Call for Workshop Papers
LAK19 Half-Day Workshop:
Exploiting data intelligence in education from three levels: Practice, challenges and expectations
Tempe, Arizona, March 4-8, 2019
Technological advances have a strong effect on the way instructors teach and students learn. Over the last couple of years, big data has been in and out of the center of focus for emerging technology. The value of big data in education has yet to be unfolded, especially the value of data intelligence in education. There seems to be potential for data intelligence in education to have a big impact on teaching and learning. Not only is it valuable to have large-scale automated data monitoring and reporting, but it is key to have functional capabilities to make decision at all levels of the educational system to expand impact, effectiveness, and efficiencies.
With data intelligence, questions in education that can and have been answered at three different levels: 1) Intelligent education governing; 2) Practices of teaching and instruction; and 3) Individual learning process. Practice in these different levels are emerging as well as associated challenges, such as the challenge of data tracking, interchanging, analyzing models, and privacy issues. These challenges need to invite researchers and practitioners with multiple perspectives and expertise to have conversations.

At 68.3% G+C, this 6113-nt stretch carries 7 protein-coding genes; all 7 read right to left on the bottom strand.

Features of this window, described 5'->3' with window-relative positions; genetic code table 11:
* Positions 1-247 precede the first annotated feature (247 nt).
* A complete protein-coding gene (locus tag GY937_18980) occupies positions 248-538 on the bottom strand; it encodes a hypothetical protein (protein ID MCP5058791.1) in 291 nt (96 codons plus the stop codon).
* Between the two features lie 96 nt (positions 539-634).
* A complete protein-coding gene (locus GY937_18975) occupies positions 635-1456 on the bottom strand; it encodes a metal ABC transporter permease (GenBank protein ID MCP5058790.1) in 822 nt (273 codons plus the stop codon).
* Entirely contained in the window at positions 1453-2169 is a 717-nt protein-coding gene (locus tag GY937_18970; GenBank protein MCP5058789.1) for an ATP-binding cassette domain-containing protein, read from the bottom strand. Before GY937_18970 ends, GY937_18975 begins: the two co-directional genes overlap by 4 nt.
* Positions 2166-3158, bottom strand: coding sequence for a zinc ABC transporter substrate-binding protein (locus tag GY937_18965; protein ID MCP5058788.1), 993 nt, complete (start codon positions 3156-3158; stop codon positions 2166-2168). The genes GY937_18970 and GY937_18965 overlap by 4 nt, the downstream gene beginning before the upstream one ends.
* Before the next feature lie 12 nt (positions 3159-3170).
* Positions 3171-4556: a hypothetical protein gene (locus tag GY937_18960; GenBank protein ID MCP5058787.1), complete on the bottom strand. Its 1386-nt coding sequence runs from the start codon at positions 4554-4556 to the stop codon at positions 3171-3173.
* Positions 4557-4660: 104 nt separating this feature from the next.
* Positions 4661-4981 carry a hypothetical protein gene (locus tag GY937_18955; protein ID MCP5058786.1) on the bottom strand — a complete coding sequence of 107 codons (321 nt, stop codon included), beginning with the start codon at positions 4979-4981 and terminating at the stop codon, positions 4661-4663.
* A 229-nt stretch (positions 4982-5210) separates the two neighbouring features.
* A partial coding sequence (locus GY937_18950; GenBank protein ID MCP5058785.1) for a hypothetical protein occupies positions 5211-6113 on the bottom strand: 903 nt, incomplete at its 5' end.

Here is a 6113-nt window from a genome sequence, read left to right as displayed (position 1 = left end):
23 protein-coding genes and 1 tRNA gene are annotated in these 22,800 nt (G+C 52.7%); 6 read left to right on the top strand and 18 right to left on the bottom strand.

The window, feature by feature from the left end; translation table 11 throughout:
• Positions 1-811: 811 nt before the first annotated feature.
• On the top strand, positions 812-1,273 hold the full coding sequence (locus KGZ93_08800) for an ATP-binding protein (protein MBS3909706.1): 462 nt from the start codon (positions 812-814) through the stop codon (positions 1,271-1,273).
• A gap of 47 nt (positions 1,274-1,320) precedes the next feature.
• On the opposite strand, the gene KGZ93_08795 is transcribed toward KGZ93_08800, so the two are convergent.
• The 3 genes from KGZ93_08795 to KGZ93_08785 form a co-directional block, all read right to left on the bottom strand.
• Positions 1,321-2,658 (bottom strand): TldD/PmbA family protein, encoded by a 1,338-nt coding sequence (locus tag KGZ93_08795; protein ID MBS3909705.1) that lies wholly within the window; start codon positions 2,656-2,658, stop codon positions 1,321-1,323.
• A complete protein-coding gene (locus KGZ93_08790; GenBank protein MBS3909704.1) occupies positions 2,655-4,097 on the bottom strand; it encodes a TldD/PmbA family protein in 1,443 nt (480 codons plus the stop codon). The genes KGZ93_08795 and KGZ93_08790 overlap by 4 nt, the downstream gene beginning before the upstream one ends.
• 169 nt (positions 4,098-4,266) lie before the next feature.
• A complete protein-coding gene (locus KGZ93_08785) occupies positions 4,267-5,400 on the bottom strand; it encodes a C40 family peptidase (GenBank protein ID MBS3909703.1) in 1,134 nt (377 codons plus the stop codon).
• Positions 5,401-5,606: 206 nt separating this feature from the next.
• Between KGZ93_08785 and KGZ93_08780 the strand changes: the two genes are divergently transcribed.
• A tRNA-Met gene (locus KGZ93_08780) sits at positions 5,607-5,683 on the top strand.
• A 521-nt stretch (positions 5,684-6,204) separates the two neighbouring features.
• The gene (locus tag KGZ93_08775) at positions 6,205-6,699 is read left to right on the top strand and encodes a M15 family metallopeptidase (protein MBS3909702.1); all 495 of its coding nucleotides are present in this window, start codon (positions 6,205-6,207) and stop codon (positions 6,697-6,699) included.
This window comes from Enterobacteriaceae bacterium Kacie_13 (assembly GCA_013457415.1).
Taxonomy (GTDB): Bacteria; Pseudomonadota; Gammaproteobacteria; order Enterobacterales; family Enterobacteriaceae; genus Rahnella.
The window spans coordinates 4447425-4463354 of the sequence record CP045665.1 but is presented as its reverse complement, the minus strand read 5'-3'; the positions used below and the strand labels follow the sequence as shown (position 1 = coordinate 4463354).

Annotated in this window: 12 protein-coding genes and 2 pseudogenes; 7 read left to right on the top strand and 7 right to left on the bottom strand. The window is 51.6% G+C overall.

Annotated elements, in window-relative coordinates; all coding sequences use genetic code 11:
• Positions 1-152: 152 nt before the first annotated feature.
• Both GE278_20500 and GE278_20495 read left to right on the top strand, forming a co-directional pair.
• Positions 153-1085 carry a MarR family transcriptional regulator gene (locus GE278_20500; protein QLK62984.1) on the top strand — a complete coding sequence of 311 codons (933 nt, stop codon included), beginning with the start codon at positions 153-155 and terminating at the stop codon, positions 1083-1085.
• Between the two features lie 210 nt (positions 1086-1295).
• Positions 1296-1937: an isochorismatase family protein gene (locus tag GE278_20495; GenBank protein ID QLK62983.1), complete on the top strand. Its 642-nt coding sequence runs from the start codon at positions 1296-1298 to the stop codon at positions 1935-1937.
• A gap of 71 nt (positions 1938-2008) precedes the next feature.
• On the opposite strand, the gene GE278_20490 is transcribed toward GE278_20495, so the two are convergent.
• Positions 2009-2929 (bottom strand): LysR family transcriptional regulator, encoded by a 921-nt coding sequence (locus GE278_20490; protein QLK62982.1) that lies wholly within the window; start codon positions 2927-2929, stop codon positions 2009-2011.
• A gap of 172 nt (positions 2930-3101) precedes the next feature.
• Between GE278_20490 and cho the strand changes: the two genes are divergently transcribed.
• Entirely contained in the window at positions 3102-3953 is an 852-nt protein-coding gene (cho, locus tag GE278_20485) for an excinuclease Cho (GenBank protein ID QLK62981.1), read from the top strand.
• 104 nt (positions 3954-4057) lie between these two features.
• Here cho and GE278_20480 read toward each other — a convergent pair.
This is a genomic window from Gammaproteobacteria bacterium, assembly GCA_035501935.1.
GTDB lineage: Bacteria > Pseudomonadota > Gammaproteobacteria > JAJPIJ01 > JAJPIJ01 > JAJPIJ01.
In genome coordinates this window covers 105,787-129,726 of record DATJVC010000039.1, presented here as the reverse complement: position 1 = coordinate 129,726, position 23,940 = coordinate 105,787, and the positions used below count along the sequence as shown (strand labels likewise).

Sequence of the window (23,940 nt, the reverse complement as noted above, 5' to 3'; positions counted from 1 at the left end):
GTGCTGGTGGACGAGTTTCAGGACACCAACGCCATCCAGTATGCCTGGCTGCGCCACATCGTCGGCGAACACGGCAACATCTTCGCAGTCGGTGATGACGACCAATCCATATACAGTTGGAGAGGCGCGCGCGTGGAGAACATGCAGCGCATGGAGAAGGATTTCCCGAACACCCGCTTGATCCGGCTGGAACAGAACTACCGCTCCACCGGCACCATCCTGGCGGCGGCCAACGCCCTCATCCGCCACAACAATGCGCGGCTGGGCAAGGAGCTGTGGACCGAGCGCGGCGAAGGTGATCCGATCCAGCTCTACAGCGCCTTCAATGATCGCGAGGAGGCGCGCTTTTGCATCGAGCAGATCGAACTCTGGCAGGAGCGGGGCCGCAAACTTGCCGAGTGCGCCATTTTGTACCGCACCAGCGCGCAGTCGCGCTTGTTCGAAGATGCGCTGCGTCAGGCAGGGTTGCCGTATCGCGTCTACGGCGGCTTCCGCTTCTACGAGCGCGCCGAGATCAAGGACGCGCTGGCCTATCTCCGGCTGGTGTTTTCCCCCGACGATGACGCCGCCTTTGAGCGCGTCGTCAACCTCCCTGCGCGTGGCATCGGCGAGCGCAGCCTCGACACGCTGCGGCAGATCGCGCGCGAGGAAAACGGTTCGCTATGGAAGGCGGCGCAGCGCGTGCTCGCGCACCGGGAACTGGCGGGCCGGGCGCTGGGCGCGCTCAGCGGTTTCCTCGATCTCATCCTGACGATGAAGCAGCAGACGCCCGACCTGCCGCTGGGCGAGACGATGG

The proposed workshop will bring a broad spectrum of stakeholders together to look at the practice, challenges and expectations of data intelligence in education. The workshop will explore such issues with leaders from areas that contribute to, and are impacted by, advances in technology that impacts teaching and learning.
In many ways, the development of new technologies affords an opportunity to enhance student learning across the broad spectrum of educational institutions and educational systems. This workshop will provide attendees with a venue to share their expertise and to network with other professionals to find synergies to build the impact of data intelligence on student learning.